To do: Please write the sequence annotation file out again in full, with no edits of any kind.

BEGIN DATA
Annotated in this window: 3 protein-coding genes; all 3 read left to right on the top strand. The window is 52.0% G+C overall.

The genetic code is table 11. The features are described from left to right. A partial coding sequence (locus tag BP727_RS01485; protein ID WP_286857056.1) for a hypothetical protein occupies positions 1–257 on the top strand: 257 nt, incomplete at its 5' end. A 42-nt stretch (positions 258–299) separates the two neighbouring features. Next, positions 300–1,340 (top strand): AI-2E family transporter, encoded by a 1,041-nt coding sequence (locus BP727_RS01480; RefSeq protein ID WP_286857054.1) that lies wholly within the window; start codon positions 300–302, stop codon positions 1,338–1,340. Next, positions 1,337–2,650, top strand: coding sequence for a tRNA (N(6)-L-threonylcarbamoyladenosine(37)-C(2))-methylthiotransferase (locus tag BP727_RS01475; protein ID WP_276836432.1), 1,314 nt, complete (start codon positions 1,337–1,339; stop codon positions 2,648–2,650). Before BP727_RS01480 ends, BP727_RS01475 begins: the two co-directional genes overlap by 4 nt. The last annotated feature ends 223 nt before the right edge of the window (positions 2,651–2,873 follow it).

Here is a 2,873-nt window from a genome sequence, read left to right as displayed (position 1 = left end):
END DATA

Annotated in this window: 3 protein-coding genes; all 3 read left to right on the top strand. The window is 52.0% G+C overall.

The genetic code is table 11. The features are described from left to right. A partial coding sequence (locus tag BP727_RS01485; protein ID WP_286857056.1) for a hypothetical protein occupies positions 1–257 on the top strand: 257 nt, incomplete at its 5' end. A 42-nt stretch (positions 258–299) separates the two neighbouring features. Next, positions 300–1,340 (top strand): AI-2E family transporter, encoded by a 1,041-nt coding sequence (locus BP727_RS01480; RefSeq protein ID WP_286857054.1) that lies wholly within the window; start codon positions 300–302, stop codon positions 1,338–1,340. Next, positions 1,337–2,650, top strand: coding sequence for a tRNA (N(6)-L-threonylcarbamoyladenosine(37)-C(2))-methylthiotransferase (locus tag BP727_RS01475; protein ID WP_276836432.1), 1,314 nt, complete (start codon positions 1,337–1,339; stop codon positions 2,648–2,650). Before BP727_RS01480 ends, BP727_RS01475 begins: the two co-directional genes overlap by 4 nt. The last annotated feature ends 223 nt before the right edge of the window (positions 2,651–2,873 follow it).

Here is a 2,873-nt window from a genome sequence, read left to right as displayed (position 1 = left end):